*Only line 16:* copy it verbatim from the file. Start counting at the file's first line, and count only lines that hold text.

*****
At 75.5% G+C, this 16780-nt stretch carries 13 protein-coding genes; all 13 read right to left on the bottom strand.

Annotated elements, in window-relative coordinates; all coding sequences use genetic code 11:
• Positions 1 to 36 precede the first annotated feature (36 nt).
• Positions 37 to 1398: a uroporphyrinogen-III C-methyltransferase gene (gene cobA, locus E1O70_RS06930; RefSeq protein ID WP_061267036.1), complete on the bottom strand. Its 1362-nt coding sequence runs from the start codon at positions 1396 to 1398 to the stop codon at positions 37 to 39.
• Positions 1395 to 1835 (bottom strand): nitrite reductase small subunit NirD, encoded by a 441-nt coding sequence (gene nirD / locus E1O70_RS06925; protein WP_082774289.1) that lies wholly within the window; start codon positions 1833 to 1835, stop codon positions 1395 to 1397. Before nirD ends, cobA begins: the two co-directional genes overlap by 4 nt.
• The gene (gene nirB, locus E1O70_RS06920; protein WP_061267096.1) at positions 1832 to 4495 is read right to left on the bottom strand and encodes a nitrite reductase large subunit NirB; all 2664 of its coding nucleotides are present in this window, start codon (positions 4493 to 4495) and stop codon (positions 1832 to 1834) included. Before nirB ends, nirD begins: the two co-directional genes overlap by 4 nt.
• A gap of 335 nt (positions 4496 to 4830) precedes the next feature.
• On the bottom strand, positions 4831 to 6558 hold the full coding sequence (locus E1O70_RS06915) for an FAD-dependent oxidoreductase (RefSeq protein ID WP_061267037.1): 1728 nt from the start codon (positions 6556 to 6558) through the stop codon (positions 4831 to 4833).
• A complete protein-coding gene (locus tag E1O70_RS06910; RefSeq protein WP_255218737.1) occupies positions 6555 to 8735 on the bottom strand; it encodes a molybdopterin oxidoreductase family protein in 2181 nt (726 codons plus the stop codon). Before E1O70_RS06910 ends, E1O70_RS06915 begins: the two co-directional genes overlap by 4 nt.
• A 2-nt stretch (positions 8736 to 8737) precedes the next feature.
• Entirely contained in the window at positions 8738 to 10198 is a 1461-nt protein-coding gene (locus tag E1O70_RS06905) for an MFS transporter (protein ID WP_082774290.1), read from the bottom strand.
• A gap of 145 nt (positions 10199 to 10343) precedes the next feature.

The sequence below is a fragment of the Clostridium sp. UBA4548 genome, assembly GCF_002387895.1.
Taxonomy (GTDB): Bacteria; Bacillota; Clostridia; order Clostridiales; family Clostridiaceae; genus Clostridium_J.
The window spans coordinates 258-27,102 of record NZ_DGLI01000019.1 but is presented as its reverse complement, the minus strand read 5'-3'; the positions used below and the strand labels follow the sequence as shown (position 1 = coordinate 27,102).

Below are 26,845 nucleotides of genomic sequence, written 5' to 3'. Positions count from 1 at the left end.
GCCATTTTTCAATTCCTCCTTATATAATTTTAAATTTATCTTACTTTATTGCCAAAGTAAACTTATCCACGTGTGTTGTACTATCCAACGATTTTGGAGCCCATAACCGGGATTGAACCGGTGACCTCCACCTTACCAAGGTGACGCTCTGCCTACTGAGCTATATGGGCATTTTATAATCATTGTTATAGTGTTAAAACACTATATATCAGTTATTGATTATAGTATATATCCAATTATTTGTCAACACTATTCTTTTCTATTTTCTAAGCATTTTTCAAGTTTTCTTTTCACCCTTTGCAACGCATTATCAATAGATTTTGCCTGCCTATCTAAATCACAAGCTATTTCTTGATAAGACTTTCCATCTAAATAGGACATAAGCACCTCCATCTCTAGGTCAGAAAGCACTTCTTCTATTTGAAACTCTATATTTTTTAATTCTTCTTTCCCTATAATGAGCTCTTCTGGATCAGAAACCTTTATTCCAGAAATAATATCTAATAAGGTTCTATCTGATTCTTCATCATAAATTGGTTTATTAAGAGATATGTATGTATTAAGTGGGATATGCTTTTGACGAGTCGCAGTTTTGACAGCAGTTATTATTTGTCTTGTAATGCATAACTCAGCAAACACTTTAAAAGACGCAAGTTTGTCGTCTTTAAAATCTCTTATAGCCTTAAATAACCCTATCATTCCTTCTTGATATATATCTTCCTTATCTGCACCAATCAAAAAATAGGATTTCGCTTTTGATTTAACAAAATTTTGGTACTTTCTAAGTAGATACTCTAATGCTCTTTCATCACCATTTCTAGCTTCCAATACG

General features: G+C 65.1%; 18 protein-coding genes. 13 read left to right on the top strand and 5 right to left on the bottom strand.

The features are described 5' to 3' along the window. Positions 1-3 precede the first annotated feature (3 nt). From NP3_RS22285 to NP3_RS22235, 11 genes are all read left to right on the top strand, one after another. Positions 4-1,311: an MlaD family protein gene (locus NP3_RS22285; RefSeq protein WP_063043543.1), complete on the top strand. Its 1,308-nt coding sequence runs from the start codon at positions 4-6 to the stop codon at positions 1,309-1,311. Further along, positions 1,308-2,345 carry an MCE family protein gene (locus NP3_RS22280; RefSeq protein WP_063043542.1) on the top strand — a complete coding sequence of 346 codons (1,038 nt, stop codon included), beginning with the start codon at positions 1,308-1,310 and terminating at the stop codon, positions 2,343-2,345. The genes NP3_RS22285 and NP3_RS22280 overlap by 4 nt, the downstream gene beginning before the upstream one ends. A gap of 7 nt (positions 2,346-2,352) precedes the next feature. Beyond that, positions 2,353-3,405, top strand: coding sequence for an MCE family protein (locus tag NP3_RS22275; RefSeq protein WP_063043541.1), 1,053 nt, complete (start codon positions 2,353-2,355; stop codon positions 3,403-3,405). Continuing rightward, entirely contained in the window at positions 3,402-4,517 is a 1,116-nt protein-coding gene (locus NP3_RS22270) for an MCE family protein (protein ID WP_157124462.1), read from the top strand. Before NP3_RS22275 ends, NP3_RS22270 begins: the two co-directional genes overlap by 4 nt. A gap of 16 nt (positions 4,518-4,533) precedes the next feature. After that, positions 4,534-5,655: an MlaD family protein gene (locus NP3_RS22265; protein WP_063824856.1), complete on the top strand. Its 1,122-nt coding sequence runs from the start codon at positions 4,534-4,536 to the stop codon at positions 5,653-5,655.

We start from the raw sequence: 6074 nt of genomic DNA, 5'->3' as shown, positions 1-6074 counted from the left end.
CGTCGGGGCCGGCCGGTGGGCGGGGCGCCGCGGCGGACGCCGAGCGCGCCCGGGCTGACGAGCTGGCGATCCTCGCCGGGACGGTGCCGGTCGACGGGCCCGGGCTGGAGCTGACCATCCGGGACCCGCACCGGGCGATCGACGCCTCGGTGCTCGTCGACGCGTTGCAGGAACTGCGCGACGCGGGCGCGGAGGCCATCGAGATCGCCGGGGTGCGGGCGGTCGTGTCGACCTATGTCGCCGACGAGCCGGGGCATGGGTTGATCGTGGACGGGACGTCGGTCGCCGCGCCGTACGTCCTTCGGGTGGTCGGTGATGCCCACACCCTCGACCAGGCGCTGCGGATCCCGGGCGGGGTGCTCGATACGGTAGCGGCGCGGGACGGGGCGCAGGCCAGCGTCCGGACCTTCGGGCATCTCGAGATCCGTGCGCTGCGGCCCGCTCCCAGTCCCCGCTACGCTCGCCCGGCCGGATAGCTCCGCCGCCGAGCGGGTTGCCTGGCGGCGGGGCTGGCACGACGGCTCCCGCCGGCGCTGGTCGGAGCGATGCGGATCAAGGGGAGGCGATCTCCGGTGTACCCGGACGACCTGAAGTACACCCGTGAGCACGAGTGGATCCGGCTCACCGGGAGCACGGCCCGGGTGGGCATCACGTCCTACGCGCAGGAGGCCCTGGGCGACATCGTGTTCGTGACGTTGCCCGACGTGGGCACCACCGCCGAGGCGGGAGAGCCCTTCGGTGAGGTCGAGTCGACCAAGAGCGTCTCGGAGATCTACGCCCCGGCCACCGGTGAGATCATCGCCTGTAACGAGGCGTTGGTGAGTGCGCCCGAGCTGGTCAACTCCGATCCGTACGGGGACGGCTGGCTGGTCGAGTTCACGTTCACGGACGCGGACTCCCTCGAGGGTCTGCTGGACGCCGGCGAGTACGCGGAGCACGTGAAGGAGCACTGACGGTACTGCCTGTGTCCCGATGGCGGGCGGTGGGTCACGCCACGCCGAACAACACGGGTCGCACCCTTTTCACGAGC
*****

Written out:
Below are 26,845 nucleotides of genomic sequence, written 5' to 3'. Positions count from 1 at the left end.